Baxter spits the dummy over 'inconsistent' Premiership bans
REACTION: Bemused Exeter boss Rob Baxter has hit out against the mechanics of the system that has resulted in Chiefs pair Sam Skinner and Dave Ewers each getting four-match bans.
Those bans rules them out of this Saturday’s Premiership semifinal encounter with Sale Sharks.
Both players got into disciplinary trouble in last weekend’s round 22 Sandy Park fixture versus the Sharks, Skinner getting red-carded in the second half and Ewers cited following his first-half yellow card.
Both Skinner and Ewers contested the charges, which resulted in no mitigation getting applied to their bans that will now run into the start of next season as Exeter only have a possible two games left this season.
Baxter’s disappointment, though, wasn’t focused on the length of respective bans.
Instead, he was upset with the decision-making that resulted in Exeter duo Skinner and Ewers getting in trouble in the first place and how the system doesn’t show any empathy to the modern-day player.
“I’m very disappointed,” lamented Baxter at his media conference on Wednesday shortly after it became public knowledge that Exeter would be minus two suspended forwards for their rematch with Sale.
“If I’m honest I’m struggling with the whole process and everything about it a little bit.
“There is a huge amount of inconsistency, a lack of empathy for the players involved in the incidents.
“It is definitely getting to the stage where the players that are currently playing the game need to have – or need to decide through the RPA on how they are going to do it – a lot more input into how the whole process around making laws, how they are refereed, cited etc.
“The game needs to be about the players who are playing now and it doesn’t feel like that at all.
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“There is not a single player, person or coach who does not agree that you have to have a level of protection for the players who are playing the game.
“I’m talking about physical protection, but you also have to have protection for the players who are playing the game as regards playing the game of rugby and that balance has disappeared.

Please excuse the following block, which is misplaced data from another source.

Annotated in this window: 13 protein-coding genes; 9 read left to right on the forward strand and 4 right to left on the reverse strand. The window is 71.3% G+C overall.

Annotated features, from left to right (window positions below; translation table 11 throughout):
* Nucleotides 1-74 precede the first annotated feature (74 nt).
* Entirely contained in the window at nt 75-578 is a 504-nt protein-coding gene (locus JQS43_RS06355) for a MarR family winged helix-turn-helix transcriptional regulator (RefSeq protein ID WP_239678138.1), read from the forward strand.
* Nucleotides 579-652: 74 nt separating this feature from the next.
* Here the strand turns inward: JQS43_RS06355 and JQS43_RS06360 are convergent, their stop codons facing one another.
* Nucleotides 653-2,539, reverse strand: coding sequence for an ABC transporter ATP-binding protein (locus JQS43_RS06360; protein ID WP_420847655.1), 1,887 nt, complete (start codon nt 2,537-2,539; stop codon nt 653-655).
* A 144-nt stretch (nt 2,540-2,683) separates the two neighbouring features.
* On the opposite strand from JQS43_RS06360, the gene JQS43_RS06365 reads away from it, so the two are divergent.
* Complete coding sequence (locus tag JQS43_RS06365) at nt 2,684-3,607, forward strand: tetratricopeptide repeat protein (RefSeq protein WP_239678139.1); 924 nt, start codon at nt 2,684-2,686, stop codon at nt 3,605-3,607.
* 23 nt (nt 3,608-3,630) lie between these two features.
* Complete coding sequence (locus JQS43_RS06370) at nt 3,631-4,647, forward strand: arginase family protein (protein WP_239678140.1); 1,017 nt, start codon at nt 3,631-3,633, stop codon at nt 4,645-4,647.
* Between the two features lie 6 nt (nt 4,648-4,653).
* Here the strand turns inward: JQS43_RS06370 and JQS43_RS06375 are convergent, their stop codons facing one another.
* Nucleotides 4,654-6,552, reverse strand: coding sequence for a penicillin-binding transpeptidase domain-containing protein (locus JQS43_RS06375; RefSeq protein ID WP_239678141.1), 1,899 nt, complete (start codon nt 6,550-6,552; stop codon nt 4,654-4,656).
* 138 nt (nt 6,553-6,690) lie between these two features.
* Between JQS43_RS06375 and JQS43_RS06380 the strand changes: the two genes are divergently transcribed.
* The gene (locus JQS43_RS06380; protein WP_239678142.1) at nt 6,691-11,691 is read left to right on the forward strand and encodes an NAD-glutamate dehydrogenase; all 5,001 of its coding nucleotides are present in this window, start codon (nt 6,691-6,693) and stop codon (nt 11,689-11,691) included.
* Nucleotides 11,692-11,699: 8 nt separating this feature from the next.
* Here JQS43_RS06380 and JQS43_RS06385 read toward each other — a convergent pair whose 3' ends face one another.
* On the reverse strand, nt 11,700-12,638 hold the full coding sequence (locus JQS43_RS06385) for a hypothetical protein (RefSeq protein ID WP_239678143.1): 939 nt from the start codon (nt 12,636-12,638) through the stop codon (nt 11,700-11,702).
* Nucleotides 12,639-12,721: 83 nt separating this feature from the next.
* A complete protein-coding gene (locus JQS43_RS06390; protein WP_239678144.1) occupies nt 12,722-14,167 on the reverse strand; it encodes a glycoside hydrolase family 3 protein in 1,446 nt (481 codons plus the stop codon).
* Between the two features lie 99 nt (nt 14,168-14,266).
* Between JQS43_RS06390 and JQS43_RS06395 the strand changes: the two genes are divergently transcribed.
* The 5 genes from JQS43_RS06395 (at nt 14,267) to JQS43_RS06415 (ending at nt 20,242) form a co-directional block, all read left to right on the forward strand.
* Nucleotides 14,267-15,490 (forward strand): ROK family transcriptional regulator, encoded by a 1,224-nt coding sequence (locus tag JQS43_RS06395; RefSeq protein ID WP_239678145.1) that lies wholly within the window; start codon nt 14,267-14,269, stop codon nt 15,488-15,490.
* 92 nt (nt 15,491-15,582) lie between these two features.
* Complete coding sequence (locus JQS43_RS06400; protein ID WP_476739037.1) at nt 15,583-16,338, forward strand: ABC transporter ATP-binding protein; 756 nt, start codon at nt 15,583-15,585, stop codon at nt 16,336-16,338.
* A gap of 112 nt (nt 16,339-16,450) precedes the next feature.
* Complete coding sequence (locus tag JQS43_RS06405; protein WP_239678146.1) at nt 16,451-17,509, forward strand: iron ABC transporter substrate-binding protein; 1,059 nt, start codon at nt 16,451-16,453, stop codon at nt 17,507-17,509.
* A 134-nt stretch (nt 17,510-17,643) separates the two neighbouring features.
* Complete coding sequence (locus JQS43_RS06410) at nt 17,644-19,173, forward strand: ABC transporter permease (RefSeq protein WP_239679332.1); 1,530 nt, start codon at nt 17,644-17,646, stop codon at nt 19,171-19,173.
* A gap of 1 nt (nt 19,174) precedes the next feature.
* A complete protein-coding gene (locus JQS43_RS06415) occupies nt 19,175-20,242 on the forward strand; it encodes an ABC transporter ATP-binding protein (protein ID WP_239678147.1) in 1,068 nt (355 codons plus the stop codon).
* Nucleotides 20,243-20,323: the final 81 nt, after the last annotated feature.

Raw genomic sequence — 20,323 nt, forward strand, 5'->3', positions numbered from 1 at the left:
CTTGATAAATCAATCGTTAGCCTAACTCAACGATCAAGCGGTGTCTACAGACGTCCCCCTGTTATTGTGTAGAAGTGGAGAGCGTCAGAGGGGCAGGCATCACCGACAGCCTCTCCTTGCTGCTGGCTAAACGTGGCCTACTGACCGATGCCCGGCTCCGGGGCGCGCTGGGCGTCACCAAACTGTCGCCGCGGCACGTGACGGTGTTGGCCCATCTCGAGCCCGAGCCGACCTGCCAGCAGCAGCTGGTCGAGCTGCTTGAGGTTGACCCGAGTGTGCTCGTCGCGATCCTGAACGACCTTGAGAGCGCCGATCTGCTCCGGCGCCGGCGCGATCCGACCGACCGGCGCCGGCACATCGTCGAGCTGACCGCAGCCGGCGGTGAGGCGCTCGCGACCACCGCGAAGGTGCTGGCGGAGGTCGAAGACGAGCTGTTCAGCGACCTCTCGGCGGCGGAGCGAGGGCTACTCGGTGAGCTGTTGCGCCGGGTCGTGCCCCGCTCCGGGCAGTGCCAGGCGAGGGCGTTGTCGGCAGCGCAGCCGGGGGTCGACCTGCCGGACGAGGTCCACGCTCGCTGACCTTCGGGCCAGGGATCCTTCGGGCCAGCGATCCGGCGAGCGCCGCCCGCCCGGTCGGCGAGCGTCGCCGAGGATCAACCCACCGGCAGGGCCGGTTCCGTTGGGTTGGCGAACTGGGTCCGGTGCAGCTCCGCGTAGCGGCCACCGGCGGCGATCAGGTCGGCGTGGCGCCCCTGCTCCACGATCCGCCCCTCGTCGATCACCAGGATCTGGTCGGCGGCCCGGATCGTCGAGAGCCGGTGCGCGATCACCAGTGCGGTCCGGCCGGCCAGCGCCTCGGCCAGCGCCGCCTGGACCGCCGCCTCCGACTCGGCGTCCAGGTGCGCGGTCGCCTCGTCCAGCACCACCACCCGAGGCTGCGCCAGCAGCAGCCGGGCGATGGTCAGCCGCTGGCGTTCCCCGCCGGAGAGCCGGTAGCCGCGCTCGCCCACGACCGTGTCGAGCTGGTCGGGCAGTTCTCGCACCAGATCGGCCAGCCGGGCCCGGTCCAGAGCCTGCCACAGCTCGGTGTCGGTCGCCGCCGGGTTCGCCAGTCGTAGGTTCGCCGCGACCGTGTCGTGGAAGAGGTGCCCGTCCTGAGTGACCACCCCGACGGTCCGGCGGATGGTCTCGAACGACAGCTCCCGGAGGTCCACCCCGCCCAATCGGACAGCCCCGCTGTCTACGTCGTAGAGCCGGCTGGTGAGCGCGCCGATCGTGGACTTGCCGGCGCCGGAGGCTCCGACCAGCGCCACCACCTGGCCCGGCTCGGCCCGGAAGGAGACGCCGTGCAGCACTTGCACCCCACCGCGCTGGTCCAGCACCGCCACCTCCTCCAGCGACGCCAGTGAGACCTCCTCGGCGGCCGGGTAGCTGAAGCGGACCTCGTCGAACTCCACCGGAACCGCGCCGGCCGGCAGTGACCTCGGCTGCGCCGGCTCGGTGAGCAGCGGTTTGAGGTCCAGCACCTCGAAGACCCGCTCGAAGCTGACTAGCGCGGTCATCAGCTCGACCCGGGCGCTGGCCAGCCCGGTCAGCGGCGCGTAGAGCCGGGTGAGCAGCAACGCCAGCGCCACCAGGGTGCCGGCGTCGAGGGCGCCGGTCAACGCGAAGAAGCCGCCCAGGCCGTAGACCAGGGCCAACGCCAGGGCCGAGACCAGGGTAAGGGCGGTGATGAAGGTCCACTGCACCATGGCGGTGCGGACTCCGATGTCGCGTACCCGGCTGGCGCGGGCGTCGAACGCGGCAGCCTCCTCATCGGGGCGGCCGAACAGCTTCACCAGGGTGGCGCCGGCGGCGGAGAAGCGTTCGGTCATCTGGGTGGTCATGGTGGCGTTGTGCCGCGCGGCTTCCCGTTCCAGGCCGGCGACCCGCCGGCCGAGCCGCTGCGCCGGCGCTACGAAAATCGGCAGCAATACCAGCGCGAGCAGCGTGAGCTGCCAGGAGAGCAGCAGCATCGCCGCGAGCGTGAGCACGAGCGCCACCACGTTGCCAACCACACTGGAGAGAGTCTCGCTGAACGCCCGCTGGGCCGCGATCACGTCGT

“There is a huge amount of inconsistency both in the process and in the various scenarios.
“Only a couple of weeks ago, Luke Cowan-Dickie got a pretty high tackle in front of our posts. Most people would have said it was pretty much direct contact to the jaw which was deemed a rugby incident, not even a penalty, and everyone carries on.
“The independent match day doctor then forces him to be removed from the field for an HIA for an incident that is not even deemed a penalty, so we have to lose a player to be assessed when it is not even deemed by any official, the TMO, to have had contact with the head.
“That is just one incident and then the two instances last Saturday, you have got a scenario where the referee deems one incident a yellow card because he sees mitigating factors and then the Sam Skinner incident, it’s deemed there is not enough mitigating evidence and so the referee has got one thing completely right but he has got the other incident completely wrong so is the referee right or wrong, is the TMO right or wrong?
“What is happening now from many of these situations is frighteningly inconsistent and there really needs to be a move by the players playing the game to take hold of this a little bit because if you asked a large swathe of the players playing now I don’t think they would agree with what is currently happening.
“None of us is naive not to realise this has come about based on movements by ex-players which is fine, I don’t necessarily have a problem with.
“I’m not saying they shouldn’t have a say in things because of course, they should because they have been playing the game, but the players who are playing the game should also have an equal if not bigger say and at the moment it is something in their hands and I get a growing feeling amongst the players I talk to, not only at this club, that is something not far off happening.”
Asked to elaborate on the allegation of a lack of empathy being shown to players, Exeter boss Baxter focused on the Ewers citing.
“Dave is 30 now, played international rugby, played numerous Heineken Cup games, Premiership games and in all that time he has never had one card for foul play, not even a yellow let alone a red. Nothing.
“Surely the procedure you go into that and say, listen this guy is clearly not a guy who has been running around and committing foul play and he has played numerous games under the new rules. It’s not like just saying, oh well this is what happens under the new regulations and new guidelines etc, he has played the game under those and not had a problem.
“In my opinion, there is an empathy position that they need to start with, right clearly this guy is not someone who goes around looking to high tackle people. Straight away my thoughts would be we need to look here, see what has created the scenario and what is the empathy side of it, but it’s not done like that.
“It’s just, ah Exeter basically have to try to prove that the citing commissioner is wrong to think this could possibly be upgraded to a red card, so the whole scenario is not based on any empathy to the player. I’m not saying there isn’t a need to look at head contact – of course there is – but there are two sides to every process and it is kind of not feeling like that at the moment.”
Baxter added: “The actual ruling post (the hearing) is not a problem, I understand that. I’m not complaining that the four-week ban should be a different ban, I’m talking about how they actually get found to be guilty in the first place.”
By Liam Heagney, RugbyPass